By Yvonne Jouffrault
Posted: Updated:

We are all Geeks.

A guest blog from Katie Chastain, co-founder of

Our business is not an innovative tech platform that will revolutionize the way you do business. Or a fancy app with a well-designed user interface to make your personal life more efficient. We are a product-based company. We make custom superhero capes and costume accessories and prefer to use our imaginations over our gadgets.

So we weren’t sure Geekend, a tech and innovation conference, was the right fit for us. But we wanted to build our entrepreneurial ecosystem and stretch our business horizons. (And we do have that geeky cosplay thing going on.)

I left convinced that even my brother-in-law’s low-tech, small town service station could leave the weekend with some new business insights and some innovative ways to harness technology. Here were our top three low-tech take-aways:

    1. Attention Beats Marketing 1000 percent of the time. Savannah Banana owner Jesse Cole kicked off the weekend in his yellow tux, with hilarious tales of standing out- from his 70+ year-old Banana Nanas dance squad to offering an internship to the now unemployed President Obama. The audacious owner turned the balks of Savannah society into sold out crowds through his Barnum-inspired showmanship.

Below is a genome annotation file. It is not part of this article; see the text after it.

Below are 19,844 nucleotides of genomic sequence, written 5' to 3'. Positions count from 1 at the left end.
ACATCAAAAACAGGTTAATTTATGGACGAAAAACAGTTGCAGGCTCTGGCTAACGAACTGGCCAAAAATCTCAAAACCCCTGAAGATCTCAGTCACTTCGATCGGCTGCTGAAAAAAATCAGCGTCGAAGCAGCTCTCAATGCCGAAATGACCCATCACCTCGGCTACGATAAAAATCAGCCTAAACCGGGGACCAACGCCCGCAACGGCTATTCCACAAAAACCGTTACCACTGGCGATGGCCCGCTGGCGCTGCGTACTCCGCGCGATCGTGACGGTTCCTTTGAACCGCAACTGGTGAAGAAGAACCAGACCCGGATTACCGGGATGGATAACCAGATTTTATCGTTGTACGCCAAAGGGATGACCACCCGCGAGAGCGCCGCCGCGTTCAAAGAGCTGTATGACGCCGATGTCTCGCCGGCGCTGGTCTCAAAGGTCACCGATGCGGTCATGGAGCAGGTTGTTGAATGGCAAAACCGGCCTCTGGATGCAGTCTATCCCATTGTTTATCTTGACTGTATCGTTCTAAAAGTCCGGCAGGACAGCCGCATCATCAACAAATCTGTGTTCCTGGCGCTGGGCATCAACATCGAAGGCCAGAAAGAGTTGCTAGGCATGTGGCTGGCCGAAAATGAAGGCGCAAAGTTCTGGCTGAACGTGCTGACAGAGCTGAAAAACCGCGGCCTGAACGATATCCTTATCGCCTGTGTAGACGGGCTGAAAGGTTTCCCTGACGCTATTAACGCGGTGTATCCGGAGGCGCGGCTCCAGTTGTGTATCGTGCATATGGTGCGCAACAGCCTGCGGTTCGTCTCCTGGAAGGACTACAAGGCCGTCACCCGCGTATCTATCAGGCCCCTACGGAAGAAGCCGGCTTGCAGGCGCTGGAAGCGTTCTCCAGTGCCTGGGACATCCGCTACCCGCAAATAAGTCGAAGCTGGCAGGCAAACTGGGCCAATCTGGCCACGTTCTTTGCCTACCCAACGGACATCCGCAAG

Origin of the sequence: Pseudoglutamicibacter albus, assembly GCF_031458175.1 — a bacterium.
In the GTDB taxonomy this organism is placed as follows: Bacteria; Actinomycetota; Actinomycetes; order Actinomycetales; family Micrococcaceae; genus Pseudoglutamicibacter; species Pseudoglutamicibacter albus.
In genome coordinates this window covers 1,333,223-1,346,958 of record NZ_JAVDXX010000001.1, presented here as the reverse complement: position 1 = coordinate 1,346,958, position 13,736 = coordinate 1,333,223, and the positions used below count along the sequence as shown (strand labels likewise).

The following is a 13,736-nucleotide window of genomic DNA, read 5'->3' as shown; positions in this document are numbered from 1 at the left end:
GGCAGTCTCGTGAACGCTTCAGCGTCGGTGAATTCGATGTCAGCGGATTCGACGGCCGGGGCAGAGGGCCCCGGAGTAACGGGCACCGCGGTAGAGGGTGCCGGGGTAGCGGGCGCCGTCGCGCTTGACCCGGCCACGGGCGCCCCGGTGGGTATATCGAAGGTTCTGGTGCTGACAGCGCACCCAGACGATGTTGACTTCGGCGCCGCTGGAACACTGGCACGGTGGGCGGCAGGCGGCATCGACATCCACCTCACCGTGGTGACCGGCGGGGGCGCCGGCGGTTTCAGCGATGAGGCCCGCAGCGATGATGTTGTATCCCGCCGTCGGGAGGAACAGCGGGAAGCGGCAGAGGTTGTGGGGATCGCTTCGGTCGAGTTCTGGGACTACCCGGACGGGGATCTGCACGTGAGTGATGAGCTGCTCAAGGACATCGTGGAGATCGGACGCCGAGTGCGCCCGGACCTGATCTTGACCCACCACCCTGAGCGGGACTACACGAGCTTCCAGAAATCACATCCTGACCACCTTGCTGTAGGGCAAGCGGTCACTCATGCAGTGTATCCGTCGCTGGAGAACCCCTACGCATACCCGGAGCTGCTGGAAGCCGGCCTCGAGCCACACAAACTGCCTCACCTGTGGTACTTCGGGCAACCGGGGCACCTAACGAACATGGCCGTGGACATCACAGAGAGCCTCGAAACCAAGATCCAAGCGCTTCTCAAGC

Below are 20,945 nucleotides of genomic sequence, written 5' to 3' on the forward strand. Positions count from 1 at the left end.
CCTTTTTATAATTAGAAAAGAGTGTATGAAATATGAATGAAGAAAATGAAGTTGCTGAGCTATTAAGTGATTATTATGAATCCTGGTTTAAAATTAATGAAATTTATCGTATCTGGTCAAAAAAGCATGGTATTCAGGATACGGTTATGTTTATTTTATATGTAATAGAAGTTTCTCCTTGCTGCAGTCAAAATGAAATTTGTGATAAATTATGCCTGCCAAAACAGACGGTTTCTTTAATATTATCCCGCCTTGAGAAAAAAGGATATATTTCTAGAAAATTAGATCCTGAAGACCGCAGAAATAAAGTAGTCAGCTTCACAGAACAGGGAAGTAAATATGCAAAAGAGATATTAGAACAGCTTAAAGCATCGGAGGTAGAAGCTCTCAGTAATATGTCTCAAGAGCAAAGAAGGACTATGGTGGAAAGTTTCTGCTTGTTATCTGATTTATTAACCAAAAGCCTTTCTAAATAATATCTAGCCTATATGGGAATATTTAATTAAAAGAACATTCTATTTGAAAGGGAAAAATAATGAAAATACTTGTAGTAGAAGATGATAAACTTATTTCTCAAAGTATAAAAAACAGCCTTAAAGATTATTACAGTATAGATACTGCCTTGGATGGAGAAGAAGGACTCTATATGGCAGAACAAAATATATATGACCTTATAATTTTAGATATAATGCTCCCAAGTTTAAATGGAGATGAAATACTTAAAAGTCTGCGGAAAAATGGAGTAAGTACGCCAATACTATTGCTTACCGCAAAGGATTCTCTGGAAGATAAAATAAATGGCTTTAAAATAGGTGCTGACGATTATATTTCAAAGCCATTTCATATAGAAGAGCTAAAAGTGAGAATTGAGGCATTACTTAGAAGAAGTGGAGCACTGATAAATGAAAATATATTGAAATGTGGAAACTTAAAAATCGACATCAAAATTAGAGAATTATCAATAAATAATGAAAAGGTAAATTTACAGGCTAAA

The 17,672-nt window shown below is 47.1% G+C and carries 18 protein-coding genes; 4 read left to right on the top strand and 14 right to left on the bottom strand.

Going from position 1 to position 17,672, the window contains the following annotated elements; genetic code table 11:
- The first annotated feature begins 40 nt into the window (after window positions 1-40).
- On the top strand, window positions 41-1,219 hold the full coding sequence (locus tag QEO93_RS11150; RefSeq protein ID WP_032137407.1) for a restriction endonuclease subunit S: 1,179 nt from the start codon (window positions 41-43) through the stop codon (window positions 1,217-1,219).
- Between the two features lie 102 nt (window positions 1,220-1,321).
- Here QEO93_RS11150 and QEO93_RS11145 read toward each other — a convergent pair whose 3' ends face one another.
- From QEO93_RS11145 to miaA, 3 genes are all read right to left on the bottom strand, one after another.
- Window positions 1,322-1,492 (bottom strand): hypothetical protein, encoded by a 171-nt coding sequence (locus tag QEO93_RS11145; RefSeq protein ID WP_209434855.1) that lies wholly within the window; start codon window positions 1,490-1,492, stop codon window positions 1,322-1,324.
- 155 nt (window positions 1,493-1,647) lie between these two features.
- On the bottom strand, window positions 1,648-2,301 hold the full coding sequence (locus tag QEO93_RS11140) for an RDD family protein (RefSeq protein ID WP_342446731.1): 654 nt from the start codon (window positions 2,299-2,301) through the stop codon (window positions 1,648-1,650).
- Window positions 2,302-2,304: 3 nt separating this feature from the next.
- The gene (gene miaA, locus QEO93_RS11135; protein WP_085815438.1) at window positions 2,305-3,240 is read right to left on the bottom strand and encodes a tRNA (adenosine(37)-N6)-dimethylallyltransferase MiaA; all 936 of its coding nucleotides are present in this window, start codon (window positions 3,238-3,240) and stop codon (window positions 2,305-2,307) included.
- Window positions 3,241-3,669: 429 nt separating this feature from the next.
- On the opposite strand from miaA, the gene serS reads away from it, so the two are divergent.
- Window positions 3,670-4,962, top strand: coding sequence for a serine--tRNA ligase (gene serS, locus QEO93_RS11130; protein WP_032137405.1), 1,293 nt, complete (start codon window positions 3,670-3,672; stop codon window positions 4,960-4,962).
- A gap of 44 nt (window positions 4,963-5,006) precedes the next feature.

2. It’s not the workforce, it’s you. We often hear fellow entrepreneurs complain about a local talent vacuum or lazy employees; sometimes I wonder how much of this is management issues. Last year we encouraged our team to find their own problems to solve in the company and have seen some promising results. Gray Somerville systematizes this sort of intrapreneurship through his innovation platform, LaunchPath Innovation. Whether it is improving efficiency or effectiveness, expanding existing product lines or creating new ones, LaunchPath paves the way for employee engagement.
    3. Mind your mindset. Entrepreneurship is a wild ride of ups and downs. A mentor reminded Planted’s co-founder Susan Zheng the importance of mental care and she has kept it close as one of the most important pieces of advice for a founder. IBM designer-educator Devin O’Bryan echoed the need for emotional management. (I’m intrigued by his book rec). Too often we hire for IQ and end up firing for EQ. Be aware, take care of your mindset and your team’s.

We went To Geekend for a little inspiration, we left better resourced (shout out to Georgia’s technology incubator ATDC for reminding me that we are a web-based company and as so are eligible for their tech-help) and better aware. So while I am still chewing on the application of blockchain in our line of business, I have a better understanding of what I don’t understand. The mind of an entrepreneur is a curious one and Geekend tickled my curiosity.

Katie Chastain is a co-owner at She is a conversation starter and business maker, frequently writing and teaching around entrepreneurship and education.


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